This fascinating book shows how courage is viewed differently in various cultures, from Japan and Norway to Africa and Israel, and provides a wealth of compelling anecdotes that inspire personal insights for readers. Throughout the book, the author introduces concepts such as "courage blindness" and "personal courage" and puts the focus on the importance of magical thinkingas well as failurein the bravery process. Readers will discover how to increase courage in their own personal lives (overcoming private fears like standing up to a bully or speaking up in a college lecture course) as well as in the public realm (standing up for what is right in the "face of fire," speaking truth to power, and taking appropriate financial risk).
Top customer reviews
Especially engaging, the easy to navigate courage-enhancing applications immediately add to your personal power. Chock full of vulnerable vignettes from Biswas-Diener's personal challenges with his own fear monsters, "Courage" is a raw, riveting read. Would you jump out of an airplane to overcome your doubly dreadful fear of heights and flying? Biswas-Diener puts his money where his mouth is. His story-telling and magic metaphors are worth buying this book. He mirrors courage for you on more than one level. He teaches you to look into your own mirror to crank up your courage. Literally. No kidding. He tells you how!
Please read the edgy, language rich Contents page. Your eyebrows will raise and your courage appetite will be whetted. See how your curiosity about fear and failure is piqued. Explore how to magnify your courage. Biswas-Diener tells you specifically how. Terrific, concise commentary all backed by cutting edge science. Your deserve to read this compelling courage engendering treat.
Biswas-Diener's discussion of moral as well as physical courage is illuminating. Find out why most courageous people do not define themselves as courageous and why. Truly fascinating.
"Courage" is cool, comprehensive, and clever. It helps you recognize your own courage as well how to banish your fear culprits. It advises how to recognize your fears, tackle them with panache, and celebrate your victories. It enlightens how you can spot fears in others, too, and help them ramp up their character strengths to jump over their highest hurdles.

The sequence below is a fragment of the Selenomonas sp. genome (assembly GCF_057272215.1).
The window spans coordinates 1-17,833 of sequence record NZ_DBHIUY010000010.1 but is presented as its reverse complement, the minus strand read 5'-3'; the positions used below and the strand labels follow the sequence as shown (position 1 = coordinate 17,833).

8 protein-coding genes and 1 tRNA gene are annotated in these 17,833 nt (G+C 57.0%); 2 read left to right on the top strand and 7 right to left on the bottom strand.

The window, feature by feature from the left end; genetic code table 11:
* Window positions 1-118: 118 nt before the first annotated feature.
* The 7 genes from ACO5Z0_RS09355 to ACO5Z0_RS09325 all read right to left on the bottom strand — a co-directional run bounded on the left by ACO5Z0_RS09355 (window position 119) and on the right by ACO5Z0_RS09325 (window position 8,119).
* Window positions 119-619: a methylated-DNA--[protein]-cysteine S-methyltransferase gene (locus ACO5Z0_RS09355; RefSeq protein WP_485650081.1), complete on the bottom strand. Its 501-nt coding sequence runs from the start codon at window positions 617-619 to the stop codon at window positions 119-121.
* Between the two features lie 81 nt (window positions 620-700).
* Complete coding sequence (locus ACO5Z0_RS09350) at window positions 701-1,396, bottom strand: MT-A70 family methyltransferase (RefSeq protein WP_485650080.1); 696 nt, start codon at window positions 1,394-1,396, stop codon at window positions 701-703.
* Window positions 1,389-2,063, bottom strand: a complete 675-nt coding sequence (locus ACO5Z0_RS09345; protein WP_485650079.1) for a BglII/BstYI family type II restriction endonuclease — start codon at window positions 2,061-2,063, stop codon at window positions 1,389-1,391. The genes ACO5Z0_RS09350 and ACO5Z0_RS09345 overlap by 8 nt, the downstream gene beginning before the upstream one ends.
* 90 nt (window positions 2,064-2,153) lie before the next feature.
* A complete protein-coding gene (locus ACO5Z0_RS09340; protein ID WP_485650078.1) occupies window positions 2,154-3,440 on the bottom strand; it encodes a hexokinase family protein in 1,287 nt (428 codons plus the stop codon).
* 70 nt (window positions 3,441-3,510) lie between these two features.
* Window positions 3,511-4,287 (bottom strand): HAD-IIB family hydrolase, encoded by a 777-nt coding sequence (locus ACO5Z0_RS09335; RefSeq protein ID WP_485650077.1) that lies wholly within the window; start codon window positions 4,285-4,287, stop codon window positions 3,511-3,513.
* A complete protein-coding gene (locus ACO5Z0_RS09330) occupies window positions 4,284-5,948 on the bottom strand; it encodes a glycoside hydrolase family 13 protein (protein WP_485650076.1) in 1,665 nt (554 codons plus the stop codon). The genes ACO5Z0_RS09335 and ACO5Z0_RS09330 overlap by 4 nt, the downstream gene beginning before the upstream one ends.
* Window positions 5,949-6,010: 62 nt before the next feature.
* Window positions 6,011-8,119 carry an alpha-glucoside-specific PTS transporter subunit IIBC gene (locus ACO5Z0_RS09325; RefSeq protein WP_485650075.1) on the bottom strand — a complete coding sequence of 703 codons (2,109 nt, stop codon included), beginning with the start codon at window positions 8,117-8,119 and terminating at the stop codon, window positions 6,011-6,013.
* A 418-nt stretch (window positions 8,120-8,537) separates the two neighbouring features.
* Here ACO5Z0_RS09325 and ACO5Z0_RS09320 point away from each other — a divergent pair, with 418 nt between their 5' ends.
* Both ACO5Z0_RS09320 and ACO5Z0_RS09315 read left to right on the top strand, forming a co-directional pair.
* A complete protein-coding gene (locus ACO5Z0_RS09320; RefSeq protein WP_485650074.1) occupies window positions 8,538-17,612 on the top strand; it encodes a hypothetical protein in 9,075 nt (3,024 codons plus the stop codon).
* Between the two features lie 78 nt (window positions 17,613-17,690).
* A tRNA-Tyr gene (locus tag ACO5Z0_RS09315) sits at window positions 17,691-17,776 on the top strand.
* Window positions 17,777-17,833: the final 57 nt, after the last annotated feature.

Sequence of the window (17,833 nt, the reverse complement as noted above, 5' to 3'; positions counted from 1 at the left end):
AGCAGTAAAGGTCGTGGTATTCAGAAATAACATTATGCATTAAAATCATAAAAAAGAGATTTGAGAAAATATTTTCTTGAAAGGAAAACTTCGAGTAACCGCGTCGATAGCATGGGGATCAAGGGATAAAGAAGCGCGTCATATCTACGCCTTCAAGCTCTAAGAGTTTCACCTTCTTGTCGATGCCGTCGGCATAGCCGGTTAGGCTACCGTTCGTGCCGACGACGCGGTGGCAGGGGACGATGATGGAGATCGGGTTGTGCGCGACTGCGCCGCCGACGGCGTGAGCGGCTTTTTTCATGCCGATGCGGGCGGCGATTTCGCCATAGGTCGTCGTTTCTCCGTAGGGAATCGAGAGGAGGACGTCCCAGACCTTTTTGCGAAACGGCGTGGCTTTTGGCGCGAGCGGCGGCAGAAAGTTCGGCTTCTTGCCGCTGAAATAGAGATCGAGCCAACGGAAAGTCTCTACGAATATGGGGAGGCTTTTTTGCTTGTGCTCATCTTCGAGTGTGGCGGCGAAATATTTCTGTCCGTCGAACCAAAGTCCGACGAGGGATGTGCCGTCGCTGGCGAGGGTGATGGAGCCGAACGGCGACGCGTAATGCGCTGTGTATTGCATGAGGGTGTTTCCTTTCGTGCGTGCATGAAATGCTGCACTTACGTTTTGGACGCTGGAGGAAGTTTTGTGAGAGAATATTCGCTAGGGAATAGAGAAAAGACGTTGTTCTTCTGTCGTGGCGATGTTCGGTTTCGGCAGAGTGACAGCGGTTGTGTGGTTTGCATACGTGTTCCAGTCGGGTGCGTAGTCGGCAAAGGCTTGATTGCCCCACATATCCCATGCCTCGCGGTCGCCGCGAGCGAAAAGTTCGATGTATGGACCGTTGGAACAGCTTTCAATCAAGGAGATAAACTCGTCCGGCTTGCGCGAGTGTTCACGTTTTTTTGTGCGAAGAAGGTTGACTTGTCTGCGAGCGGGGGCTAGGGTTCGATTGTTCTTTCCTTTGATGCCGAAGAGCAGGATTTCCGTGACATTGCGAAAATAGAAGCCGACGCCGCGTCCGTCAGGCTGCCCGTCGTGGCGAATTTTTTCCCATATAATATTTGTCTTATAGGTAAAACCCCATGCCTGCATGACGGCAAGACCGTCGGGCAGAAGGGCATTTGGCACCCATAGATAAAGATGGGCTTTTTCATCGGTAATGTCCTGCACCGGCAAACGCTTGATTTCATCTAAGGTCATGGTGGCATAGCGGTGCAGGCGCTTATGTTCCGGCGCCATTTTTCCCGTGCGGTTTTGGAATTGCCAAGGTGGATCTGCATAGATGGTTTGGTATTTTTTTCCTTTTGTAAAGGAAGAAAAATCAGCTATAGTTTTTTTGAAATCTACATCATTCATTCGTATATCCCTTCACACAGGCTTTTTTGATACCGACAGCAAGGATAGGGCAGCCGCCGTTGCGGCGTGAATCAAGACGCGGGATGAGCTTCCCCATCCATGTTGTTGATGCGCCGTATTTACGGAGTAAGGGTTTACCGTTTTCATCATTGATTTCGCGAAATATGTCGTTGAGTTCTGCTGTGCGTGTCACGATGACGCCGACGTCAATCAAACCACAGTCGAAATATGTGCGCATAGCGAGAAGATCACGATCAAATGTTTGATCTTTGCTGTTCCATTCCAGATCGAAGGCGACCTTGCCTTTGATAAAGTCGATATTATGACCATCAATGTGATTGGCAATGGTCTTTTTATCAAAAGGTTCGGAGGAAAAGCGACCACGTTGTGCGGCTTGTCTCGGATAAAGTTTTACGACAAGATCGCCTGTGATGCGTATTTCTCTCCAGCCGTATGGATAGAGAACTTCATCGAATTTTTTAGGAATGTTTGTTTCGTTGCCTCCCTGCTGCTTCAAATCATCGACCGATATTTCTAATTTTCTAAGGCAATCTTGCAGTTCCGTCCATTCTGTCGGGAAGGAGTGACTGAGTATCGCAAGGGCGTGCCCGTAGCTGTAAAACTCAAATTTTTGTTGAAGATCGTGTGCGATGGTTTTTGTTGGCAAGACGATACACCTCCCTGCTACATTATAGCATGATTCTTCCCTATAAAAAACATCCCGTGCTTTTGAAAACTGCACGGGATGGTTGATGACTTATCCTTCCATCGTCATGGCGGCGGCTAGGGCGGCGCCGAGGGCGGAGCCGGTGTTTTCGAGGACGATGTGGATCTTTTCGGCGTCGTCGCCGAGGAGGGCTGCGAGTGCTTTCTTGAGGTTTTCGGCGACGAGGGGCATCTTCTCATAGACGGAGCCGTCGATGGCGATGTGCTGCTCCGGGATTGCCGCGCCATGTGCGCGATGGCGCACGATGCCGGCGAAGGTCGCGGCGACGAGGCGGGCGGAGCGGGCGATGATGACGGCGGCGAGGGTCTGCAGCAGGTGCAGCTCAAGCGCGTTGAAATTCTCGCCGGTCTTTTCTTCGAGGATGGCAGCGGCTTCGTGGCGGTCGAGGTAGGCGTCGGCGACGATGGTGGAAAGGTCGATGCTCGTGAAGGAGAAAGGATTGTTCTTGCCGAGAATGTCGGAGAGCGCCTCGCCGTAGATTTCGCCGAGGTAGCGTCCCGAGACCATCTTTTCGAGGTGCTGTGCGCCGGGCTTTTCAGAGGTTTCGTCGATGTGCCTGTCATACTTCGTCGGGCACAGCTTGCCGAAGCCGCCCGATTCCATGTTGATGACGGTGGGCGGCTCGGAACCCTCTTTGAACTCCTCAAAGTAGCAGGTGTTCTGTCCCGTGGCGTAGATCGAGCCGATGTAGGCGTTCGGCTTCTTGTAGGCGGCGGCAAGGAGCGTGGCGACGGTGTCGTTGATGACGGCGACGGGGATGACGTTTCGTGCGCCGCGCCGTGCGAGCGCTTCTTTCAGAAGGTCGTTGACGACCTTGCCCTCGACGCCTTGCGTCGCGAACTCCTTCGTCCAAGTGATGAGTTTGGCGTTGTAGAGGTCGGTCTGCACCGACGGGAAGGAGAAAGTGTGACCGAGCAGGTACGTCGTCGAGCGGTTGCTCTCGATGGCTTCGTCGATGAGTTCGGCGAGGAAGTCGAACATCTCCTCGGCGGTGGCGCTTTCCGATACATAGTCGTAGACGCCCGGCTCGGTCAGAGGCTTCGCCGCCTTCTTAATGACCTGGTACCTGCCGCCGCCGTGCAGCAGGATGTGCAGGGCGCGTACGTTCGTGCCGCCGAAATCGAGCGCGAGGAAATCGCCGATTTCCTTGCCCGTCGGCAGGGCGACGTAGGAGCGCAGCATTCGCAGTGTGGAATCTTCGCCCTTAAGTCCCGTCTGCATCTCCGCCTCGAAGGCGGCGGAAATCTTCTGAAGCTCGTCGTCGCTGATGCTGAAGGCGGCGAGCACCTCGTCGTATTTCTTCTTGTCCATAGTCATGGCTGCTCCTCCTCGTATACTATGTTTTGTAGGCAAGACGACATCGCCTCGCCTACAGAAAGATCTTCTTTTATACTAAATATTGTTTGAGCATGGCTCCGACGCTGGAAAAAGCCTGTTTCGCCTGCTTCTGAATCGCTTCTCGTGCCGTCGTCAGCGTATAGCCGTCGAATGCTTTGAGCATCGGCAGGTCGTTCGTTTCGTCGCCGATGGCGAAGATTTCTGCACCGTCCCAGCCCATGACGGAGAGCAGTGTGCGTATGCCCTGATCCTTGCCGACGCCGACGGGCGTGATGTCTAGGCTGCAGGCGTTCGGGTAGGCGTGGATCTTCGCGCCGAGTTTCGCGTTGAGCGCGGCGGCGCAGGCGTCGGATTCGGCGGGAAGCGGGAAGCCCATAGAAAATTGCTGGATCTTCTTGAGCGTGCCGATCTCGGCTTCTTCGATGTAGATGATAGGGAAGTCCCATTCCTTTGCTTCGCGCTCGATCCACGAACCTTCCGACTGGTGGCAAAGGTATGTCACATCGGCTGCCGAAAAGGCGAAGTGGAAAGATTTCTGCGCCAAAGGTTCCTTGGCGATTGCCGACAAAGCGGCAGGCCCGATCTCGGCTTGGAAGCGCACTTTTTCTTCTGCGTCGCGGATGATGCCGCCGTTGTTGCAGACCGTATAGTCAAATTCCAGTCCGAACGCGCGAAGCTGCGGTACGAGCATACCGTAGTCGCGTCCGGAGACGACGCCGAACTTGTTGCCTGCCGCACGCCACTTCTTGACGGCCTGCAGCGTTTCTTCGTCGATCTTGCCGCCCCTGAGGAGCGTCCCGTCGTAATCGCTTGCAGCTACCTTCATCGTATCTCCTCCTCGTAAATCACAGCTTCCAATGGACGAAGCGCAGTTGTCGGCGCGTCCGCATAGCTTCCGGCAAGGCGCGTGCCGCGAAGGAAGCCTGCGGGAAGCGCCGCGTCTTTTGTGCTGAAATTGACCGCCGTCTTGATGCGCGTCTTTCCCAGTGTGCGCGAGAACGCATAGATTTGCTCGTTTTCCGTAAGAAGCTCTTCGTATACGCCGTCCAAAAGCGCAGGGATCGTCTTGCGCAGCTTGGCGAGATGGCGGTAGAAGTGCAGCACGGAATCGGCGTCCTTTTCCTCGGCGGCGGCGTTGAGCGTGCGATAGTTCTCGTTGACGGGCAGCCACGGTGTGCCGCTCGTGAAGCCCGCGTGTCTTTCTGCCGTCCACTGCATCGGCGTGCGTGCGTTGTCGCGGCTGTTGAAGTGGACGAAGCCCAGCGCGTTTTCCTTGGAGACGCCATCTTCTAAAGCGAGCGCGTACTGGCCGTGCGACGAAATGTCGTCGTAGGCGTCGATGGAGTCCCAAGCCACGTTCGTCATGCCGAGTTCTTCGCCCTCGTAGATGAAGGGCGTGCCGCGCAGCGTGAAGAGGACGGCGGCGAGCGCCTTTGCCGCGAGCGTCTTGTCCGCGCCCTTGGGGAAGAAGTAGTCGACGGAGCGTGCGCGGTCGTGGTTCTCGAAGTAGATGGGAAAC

As a positive psychology coach and clinical psychologist, this book hits a home run for me. I have recommended it to my clients, and they have raved about it. I love enthusiastically recommending a book that is scientifically based, yet easy to read and packed with real-life learning. This brilliant, lively, language rich book is practical yet immensely relevant.
Recommend this winner to everyone! A+ read.
But what made this book work for me was how the scientific and human aspects of this courage were masterfully woven together in a way that deciphered and demystified courage. I could clearly understand how courage was a skill that could be learned--and the book's structure made that learning easy to grasp. I especially liked the cultural references and sensitivity that Biswas-Diener brings to bear--by showing how different cultures put their own unique stamp on how they understand and engage in the process of courage.
As a mindfulness teacher and author of mindfulness books, this book has helped me see how courage is very much a mindfulness practice, a test of how present we can be with our own fears, our willingness to act, and our ability to reduce harm through moral courage. What I very much value and appreciate in The Courage Quotient is that it is a very practical, hands-on book that explores how each of us can manifest bravery into each moment.
We need more books about courage, and I'm going to be recommending The Courage Quotient to anyone who wants to understand that they may already possess a lot more courage than they give themselves credit for. I am excited to explore the application of courage in my own life, and to share this book's clear findings with others.
p.s. Below please find some favorite passages of mine for your reference.
Aristotle and Plato were of the opinion that courage was one of the four cardinal virtues, along with justice, temperance, and prudence, and could be perfected only in relation to the others. Plato wrote an important dialogue called Laches....he considers courage both the ability to "stand and fight" on the one hand and "the ability to endure" on the other. He also asks a question about the nature of courage: can animals be brave? pg27-8
People who focus on progress are more likely to enjoy working toward goals, and those who focus on the potential impact of failure are more likely to experience worry. Your focus is a choice. pg135
The very experience of fear itself is the tip off moment, the signal that a possibility for action is opening up and so a choice needs to be made. pg147